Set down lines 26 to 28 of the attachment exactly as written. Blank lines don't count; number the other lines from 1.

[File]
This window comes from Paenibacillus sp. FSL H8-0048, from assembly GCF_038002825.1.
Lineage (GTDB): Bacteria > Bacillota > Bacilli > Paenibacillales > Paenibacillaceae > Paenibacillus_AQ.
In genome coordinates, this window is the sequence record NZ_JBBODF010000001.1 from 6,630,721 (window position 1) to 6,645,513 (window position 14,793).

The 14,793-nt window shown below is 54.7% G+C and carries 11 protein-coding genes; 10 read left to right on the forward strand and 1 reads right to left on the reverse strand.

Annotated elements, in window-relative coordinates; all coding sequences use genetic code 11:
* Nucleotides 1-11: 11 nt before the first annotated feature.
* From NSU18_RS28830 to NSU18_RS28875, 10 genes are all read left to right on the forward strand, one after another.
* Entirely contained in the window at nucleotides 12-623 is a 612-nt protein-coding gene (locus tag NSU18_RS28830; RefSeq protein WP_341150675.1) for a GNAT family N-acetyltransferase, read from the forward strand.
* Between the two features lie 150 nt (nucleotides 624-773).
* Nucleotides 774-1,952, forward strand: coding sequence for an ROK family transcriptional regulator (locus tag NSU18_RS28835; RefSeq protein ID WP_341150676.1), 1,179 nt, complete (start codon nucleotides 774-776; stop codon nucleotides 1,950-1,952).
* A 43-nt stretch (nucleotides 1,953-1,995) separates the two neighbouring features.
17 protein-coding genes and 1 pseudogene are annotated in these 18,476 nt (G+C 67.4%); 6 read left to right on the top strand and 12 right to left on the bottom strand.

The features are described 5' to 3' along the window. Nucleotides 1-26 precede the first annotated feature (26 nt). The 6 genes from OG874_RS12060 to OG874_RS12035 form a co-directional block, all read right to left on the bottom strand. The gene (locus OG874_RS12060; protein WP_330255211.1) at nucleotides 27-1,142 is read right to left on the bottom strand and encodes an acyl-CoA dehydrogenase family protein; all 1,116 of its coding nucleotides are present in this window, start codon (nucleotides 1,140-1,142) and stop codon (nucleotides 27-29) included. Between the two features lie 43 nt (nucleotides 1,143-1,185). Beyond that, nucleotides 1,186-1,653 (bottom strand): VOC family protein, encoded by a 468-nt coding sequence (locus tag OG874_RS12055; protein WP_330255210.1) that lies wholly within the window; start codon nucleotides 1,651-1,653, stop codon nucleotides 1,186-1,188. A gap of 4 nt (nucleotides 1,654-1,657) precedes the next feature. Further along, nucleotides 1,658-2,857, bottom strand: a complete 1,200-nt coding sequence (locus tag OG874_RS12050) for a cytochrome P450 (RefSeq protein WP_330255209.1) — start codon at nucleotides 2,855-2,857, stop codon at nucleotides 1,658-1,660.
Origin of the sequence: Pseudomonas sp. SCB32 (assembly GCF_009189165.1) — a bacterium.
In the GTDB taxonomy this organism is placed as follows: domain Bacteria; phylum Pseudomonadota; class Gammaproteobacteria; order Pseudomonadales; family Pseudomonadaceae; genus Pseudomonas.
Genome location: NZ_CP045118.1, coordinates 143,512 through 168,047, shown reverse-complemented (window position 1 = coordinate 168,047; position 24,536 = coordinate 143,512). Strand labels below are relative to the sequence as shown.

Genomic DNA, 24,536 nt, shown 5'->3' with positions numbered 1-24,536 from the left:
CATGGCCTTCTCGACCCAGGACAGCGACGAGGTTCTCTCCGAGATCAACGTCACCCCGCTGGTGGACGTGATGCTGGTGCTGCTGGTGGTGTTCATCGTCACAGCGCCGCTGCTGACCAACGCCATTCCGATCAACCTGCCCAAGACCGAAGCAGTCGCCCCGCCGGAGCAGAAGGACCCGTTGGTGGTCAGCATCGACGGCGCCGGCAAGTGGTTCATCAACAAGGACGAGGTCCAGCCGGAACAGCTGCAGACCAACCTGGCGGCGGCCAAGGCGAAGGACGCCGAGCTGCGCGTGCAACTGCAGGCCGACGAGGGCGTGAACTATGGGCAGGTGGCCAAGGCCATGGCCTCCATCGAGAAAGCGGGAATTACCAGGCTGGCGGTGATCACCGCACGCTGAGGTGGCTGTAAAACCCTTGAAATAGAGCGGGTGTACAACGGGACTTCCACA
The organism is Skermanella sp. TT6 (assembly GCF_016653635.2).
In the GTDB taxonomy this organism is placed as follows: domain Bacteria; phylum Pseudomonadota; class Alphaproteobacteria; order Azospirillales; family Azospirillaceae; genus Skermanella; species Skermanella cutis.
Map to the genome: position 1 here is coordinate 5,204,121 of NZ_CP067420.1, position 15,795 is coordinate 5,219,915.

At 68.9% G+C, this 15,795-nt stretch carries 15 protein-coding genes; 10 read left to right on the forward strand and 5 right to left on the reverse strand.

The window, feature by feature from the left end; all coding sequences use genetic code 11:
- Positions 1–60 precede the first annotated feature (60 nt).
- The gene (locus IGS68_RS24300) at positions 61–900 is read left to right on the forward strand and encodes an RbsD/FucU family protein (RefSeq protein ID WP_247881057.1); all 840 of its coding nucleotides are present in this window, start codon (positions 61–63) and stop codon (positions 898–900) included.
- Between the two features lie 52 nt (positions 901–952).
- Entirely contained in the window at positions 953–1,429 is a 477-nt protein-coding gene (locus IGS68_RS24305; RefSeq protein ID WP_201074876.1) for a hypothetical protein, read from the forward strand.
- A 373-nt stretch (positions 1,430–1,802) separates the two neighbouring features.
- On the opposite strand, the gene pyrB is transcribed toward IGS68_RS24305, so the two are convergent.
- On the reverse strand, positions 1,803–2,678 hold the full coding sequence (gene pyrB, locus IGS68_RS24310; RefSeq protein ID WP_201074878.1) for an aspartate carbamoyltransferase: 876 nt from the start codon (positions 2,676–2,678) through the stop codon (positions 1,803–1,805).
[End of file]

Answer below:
- Between the two features lie 52 nt (positions 901–952).
- Entirely contained in the window at positions 953–1,429 is a 477-nt protein-coding gene (locus IGS68_RS24305; RefSeq protein ID WP_201074876.1) for a hypothetical protein, read from the forward strand.
- A 373-nt stretch (positions 1,430–1,802) separates the two neighbouring features.